Figure 3.2 Natural capital: levels of organization of matter in nature. Ecology focuses on five of these levels.
Figure 3.11 Natural capital: range of tolerance for a population of organisms, such as fish, to an abiotic environmental factor—in this case, temperature. These restrictions keep particular species from taking over an ecosystem by keeping their population size in check.
Figure 3.14 Natural capital: the main structural components of an ecosystem (energy, chemicals, and organisms). Matter recycling and the flow of energy—first from the sun, then through organisms, and finally into the environment as low-quality heat—links these components.
Figure 3.17 Natural capital: a food chain. The arrows show how chemical energy in food flows through various trophic levels in energy transfers; most of the energy is degraded to heat, in accordance with the second law of thermodynamics.
Figure 7.9 Natural capital: examples of mutualism. (a) Oxpeckers (or tickbirds) feed on parasitic ticks that infest large, thick-skinned animals such as the endangered black rhinoceros. (b) A clownfish gains protection and food by living among deadly stinging sea anemones and helps protect the anemones from some of their predators. (c) Beneficial effects of mycorrhizal fungi attached to roots of juniper seedlings on plant growth compared to (d) growth of such seedlings in sterilized soil without mycorrhizal fungi.
Figure 3.7 Natural capital: life on the earth depends on the flow of energy (wavy arrows) from the sun through the biosphere and back into space, the cycling of crucial elements (solid arrows around ovals), and gravity , which keeps atmospheric gases from escaping into space and helps recycle nutrients through air, water, soil, and organisms. This simplified model depicts only a few of the many cycling elements.
Figure 5.26 Natural capital degradation: major human impacts on the world’s deserts. QUESTION: What are three direct and three indirect harmful effects of your lifestyle on deserts?
Figure 5.27 Natural capital degradation: major human impacts on the world’s grasslands. Some 70% of Brazil’s tropical savanna—once the size of the Amazon—has been cleared and converted to the world’s biggest grain growing area. QUESTION: What are three direct and three indirect harmful effects of your lifestyle on grasslands?
Figure 5.28 Natural capital degradation: major human impacts on the world’s forests. QUESTION: What are three direct and three indirect effects of your lifestyle on forests?
Figure 5.29 Natural capital degradation: major human impacts on the world’s mountains. QUESTION: What are three direct and three indirect harmful effects of your lifestyle on mountains?
Terrestrial Ecology Notes Chapters 3, 5 and 7 Miller 15 th Edition
The amount of increase in organic matter per unit of time.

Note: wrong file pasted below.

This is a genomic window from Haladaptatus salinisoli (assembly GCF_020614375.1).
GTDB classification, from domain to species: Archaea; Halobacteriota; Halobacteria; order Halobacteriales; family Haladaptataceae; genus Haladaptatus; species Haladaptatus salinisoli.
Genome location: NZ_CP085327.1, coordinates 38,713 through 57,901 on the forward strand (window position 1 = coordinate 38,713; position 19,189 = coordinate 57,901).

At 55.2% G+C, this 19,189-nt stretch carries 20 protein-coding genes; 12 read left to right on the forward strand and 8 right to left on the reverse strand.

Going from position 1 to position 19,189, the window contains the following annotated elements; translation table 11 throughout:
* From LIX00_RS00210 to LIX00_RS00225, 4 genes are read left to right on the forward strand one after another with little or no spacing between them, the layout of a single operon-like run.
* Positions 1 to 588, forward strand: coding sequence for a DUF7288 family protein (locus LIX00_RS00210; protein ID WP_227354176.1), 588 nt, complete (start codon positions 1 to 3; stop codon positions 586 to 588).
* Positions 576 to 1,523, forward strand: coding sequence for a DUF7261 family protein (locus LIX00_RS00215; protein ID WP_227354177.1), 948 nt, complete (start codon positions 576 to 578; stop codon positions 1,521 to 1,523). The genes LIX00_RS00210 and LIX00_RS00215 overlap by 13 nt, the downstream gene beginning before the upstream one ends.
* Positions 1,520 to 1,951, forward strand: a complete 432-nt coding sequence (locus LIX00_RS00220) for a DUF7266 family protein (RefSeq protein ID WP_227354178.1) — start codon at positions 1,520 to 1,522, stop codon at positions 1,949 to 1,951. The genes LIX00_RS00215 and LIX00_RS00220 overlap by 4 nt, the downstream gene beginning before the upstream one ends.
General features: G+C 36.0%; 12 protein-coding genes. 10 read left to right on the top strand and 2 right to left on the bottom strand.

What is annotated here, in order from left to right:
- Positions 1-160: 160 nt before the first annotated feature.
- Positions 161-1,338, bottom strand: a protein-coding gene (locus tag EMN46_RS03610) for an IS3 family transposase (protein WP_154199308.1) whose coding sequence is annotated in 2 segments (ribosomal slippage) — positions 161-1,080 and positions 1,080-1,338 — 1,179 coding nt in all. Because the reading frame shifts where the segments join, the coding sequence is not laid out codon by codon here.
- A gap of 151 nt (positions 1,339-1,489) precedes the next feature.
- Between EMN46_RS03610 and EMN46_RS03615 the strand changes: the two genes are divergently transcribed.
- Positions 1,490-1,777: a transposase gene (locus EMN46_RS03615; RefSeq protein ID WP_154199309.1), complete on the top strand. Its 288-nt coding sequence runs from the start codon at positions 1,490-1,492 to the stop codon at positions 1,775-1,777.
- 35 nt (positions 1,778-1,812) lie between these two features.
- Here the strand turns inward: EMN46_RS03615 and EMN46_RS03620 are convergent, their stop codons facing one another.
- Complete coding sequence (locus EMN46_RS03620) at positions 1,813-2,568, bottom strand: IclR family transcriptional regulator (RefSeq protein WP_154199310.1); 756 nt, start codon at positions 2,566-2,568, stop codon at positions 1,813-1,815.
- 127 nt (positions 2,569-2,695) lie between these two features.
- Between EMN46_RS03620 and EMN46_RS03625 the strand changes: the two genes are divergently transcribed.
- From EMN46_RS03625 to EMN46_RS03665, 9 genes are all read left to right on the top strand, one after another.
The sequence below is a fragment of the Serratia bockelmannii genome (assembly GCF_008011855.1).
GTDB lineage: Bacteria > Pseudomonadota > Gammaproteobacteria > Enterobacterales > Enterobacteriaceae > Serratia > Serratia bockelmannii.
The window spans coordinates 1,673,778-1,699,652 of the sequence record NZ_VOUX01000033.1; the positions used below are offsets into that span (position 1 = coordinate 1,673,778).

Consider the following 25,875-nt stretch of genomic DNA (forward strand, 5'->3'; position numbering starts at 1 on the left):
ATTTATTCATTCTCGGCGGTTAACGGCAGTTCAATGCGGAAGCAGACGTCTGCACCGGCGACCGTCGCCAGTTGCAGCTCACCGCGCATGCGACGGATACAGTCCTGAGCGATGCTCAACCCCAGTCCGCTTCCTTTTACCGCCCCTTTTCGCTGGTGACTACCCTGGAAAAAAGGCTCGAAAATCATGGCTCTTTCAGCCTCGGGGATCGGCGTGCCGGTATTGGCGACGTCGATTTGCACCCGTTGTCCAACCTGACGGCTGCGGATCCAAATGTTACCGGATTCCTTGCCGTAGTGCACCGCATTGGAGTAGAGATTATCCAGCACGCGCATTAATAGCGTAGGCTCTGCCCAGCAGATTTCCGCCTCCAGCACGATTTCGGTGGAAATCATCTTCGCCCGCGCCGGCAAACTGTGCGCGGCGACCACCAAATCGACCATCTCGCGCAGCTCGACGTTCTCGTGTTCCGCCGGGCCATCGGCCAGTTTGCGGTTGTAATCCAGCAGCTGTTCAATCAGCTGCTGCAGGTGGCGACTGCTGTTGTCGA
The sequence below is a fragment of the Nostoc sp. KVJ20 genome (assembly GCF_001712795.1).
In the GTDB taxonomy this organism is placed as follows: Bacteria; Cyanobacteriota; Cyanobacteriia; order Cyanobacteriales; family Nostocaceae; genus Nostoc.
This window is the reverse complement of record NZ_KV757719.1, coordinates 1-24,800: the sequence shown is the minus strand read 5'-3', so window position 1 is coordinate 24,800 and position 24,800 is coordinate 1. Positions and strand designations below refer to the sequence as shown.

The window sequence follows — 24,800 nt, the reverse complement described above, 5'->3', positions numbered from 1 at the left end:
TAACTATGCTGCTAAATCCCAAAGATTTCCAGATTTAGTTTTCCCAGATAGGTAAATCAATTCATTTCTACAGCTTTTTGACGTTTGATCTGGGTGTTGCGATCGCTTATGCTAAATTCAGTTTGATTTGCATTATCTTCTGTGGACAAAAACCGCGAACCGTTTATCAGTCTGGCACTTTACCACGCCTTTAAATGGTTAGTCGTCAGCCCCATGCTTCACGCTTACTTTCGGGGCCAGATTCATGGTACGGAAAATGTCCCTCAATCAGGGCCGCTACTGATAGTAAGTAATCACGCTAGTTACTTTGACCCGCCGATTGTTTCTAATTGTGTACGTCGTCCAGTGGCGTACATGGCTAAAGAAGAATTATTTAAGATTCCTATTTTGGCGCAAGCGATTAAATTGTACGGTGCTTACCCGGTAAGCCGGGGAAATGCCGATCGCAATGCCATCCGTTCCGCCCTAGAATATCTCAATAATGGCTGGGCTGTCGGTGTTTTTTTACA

Fig. 3-11, p. 58 Zone of intolerance Optimum range Zone of physiological stress Zone of physiological stress Zone of intolerance Temperature Low High No organisms Few organisms Upper limit of tolerance Population size Abundance of organisms Few organisms No organisms Lower limit of tolerance
The maximum population of a particular species that a given habitat can support over time.
A: Represents the biotic potential of the species B: Shows how the population overshoots the carrying capacity C: Represents the logistic growth D: Represents linear growth E: Carrying capacity- the maximum number of individuals that can be supported by a particular ecosystem.
This is the first step of the nitrogen cycle where specialized bacteria convert gaseous nitrogen to ammonia that can be used by plants. This is done by cyanobacteria or bacteria living in the nodules on the root of various plants.
Just south of the tundra (northern part of N. America), it covers 11% of earth’s land. Its winters are long, dry & cold. Some places have sunlight 6 to 8 hours a day. The summers are short and mild, w/ sunlight 19 hours a day.
Human activities have damaged or disturbed more than half of the world’s terrestrial ecosystems.
Humans have had a number of specific harmful effects on the world’s deserts, grasslands, forests, and mountains.
Fig. 5-26, p. 123 Natural Capital Degradation Desert Large desert cities Soil destruction by off-road vehicles Soil salinization from irrigation Depletion of groundwater Land disturbance and pollution from mineral extraction
Fig. 5-27, p. 123 Oil production and off-road vehicles in arctic tundra Overgrazing by livestock Release of CO 2 to atmosphere from grassland burning Conversion to cropland Grasslands Natural Capital Degradation
Fig. 5-28, p. 124 Clearing for agriculture, livestock grazing, timber, and urban development Conversion of diverse forests to tree plantations Damage from off-road vehicles Natural Capital Degradation Forests Pollution of forest streams
Fig. 5-29, p. 124 Natural Capital Degradation Mountains Agriculture Timber extraction Mineral extraction Hydroelectric dams and reservoirs Increasing tourism Urban air pollution Increased ultraviolet radiation from ozone depletion Soil damage from off-road vehicles